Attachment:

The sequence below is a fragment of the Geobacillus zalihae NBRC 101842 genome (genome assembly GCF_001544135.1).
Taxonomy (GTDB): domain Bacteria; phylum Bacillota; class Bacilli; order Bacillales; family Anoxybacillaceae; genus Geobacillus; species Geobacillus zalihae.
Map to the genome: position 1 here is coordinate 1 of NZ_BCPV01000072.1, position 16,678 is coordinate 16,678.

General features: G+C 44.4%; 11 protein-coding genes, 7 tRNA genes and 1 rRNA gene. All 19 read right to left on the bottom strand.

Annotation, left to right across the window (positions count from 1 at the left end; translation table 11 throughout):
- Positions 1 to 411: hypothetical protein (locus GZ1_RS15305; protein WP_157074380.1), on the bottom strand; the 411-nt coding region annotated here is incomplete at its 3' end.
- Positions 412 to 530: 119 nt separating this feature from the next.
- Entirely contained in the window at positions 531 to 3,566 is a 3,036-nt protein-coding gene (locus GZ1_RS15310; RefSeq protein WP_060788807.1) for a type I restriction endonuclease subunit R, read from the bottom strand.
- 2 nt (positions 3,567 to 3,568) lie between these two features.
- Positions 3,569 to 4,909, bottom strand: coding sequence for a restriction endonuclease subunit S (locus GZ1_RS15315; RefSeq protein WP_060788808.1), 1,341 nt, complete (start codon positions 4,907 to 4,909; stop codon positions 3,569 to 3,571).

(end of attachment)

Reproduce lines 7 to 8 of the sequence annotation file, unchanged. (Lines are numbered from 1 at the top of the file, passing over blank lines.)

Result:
- Positions 412 to 530: 119 nt separating this feature from the next.
- Entirely contained in the window at positions 531 to 3,566 is a 3,036-nt protein-coding gene (locus GZ1_RS15310; RefSeq protein WP_060788807.1) for a type I restriction endonuclease subunit R, read from the bottom strand.